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Academic Insights for the Thinking World

No time to think

On leaving school, my advisor reminded me to always take time to think. That seemed like a reasonable suggestion, as I trudged off to teach, write, and, of course, think. But the modern academy doesn’t share this value; faculty are increasingly prodded to “produce” more articles, more presentations, more grant applications, and more PhD students. Nobel prize-winner Peter Higgs remarked on the breakneck pace of today’s scholarship saying, “It’s difficult to imagine how I would ever have enough peace and quiet in the present sort of climate to do what I did in 1964.”

But having no time to think is not exclusive to the academy, even though the irony there is quite thick. This development is attached to a much larger phenomenon – the quickening of social time. Professional and personal life is simply moving faster and faster. Businesses have always competed to do things better, as in, quicker. Employers and managers expect minute-to-minute attention through smart phones, even on weekends and vacations. Domestic life also feels this pull, as both parents and children feel increasingly overwhelmed by ever-refined schedules which accommodate ever-expanding activities.

In the 1950s, the sociologist Pitrim Sorokin saw how modernity sped up social time, the pace of cultural change. Economic development, expanding communication, and technology cranked up the tempo of social life. And it just gets quicker with no slowing in sight. The Amazon Corporation wants to improve our lives by delivering products the same day that we order them – quicker must be more satisfying to the consumer. The Apple Corporation improved our lives with gadgets that insure we are always in earshot of the next email or text – constant contact must lead to better relationships. And to improve our lives even more, Jeb Bush, echoing overwhelmed managers around the country, warmly asserted that “we have to be a lot more productive, workforce participation has to rise from its all-time modern lows. It means that people need to work longer hours” – more work and more money must make for a better country! It all might make sense but we don’t really have time to think about it. I need to act, produce, lean in, and clean up.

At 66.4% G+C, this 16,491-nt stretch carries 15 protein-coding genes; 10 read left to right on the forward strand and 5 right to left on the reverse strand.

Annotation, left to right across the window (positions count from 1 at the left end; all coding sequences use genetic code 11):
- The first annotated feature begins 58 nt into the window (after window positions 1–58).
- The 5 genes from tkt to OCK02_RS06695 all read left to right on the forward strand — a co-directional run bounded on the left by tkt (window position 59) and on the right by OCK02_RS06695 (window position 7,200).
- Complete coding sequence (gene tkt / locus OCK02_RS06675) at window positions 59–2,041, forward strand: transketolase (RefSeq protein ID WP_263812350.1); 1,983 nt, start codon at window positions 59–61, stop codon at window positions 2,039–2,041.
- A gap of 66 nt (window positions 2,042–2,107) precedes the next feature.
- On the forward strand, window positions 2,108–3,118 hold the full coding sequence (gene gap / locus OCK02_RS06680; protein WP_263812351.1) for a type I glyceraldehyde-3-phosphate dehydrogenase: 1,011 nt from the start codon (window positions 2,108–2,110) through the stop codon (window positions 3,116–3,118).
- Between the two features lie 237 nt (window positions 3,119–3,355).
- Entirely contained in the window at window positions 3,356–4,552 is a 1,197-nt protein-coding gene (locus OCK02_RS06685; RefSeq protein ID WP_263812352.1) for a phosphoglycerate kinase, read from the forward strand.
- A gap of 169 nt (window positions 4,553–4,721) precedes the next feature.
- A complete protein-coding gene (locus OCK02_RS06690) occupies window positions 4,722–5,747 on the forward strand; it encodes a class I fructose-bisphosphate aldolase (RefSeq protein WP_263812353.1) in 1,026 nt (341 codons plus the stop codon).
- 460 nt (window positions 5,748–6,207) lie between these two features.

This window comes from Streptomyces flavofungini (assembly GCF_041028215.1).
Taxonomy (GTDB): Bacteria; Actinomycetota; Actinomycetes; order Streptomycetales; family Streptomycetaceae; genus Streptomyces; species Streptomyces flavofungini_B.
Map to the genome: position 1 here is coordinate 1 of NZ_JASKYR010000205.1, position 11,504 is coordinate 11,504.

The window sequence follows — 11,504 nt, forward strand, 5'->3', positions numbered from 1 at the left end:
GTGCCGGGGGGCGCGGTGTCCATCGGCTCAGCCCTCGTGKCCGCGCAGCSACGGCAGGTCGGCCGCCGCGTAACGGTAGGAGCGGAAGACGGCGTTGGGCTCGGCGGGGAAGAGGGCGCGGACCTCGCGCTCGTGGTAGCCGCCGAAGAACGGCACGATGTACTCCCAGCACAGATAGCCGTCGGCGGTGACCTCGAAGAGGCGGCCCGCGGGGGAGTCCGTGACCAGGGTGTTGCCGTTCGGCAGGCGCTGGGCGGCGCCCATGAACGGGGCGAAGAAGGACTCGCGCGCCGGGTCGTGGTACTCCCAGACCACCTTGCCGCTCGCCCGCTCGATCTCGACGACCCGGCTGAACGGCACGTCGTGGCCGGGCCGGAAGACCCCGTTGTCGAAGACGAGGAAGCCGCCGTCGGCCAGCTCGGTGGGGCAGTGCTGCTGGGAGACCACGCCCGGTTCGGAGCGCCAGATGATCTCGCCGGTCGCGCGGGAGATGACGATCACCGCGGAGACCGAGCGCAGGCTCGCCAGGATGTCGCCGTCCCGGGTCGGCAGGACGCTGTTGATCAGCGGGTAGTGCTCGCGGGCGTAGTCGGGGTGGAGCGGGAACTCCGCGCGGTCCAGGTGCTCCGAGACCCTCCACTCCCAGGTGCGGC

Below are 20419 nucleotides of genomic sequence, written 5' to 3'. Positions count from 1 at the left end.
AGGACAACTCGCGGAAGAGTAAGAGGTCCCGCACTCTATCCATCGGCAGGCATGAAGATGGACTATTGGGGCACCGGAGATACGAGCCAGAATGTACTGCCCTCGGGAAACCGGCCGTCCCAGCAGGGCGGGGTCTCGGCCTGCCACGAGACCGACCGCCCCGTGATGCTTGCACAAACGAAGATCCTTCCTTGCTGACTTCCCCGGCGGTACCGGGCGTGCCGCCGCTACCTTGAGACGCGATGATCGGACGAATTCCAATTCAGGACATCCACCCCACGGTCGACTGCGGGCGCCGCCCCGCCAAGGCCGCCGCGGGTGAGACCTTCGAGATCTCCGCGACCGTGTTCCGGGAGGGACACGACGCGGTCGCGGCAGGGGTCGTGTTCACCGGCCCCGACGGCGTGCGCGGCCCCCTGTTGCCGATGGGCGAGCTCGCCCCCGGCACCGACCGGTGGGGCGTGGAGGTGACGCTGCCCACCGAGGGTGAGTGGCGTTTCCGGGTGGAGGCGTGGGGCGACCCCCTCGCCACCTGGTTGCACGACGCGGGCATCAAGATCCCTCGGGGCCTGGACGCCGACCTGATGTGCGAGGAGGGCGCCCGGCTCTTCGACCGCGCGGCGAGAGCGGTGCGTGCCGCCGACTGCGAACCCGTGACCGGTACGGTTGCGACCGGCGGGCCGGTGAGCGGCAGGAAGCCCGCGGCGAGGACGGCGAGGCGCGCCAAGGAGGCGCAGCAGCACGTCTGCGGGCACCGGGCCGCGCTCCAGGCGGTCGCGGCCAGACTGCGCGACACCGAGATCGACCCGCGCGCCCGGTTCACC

But why are we doing this? What should we be doing instead? What is the purpose of life? These questions require time to think. But before I keep disparaging the lovely conveniences, wonderfully consumer-oriented corporations, and the speed of living in our post-modern age, I should ponder whether I really need time to think. Aren’t there some advantages to not thinking? Bliss, perhaps? Novelist Colum McCann notes the pitfalls of thinking too hard about our existence: “Just stand still for an instant and there it is, this fear, covering our faces and tongues. If we stopped to take account of it, we’d just fall into despair. But we can’t stop. We’ve got to keep going.” And that’s what Amazon, and Apple, and Jeb give us – something to keep us going. More stuff, more play, and more work, all without any troublesome insinuation to the meaning of it all.

Psychologist Ernest Becker asserted that “the idea of death, the fear of it, haunts the human animal like nothing else; it is a mainspring of human activity.” While in the past humans invented mythologies and religions to, as Hannah Arendt put it, create “a purpose that extends beyond the grave,” now we can avoid thinking about our grander purpose by endlessly pre-occupying our minds with schedules, emails, activities, and apps. Over 2000 years ago the philosopher Seneca could not foresee this glorious future but he did note the value of diversions. He advised that distractions, alternatingly serious and amusing, are the best way to keep one’s mind off the impermanence of it all. While the ancient Romans thought up some interesting diversions as they lolled around the Agora, modern Americans put them to shame. Our ability to buy new things, seek new entertainments, work longer hours, and just keep everything moving “forward” far exceed the relative sluggishness of Greek life.

This is the bright upside of constantly producing, consuming, and doing more and more; our relentless activity keeps us adeptly oblivious to the meaning of it all. We definitely feel stressed and overwhelmed, but isn’t that preferable to feeling despair and nihilism? In fact, the pace of post-modernity might have inadvertently solved the central human question – what is the meaning of life? Wittgenstein noted that “the solution of the problem of life is seen in the vanishing of the problem.” That is what having no time can accomplish. Religious, philosophical, or moral guides to life are rendered obsolete because our schedules are already full. The purpose of life is simply getting to the next thing on your list. Case closed.

Featured Image Credit: Timepiece Perspective by Unsplash. CC0 Public Domain via Pixabay.

Recent Comments

  1. Alberto Gonzalez

    I dont like the ending of your article, all the rest is correct but your ending is sarcastic?

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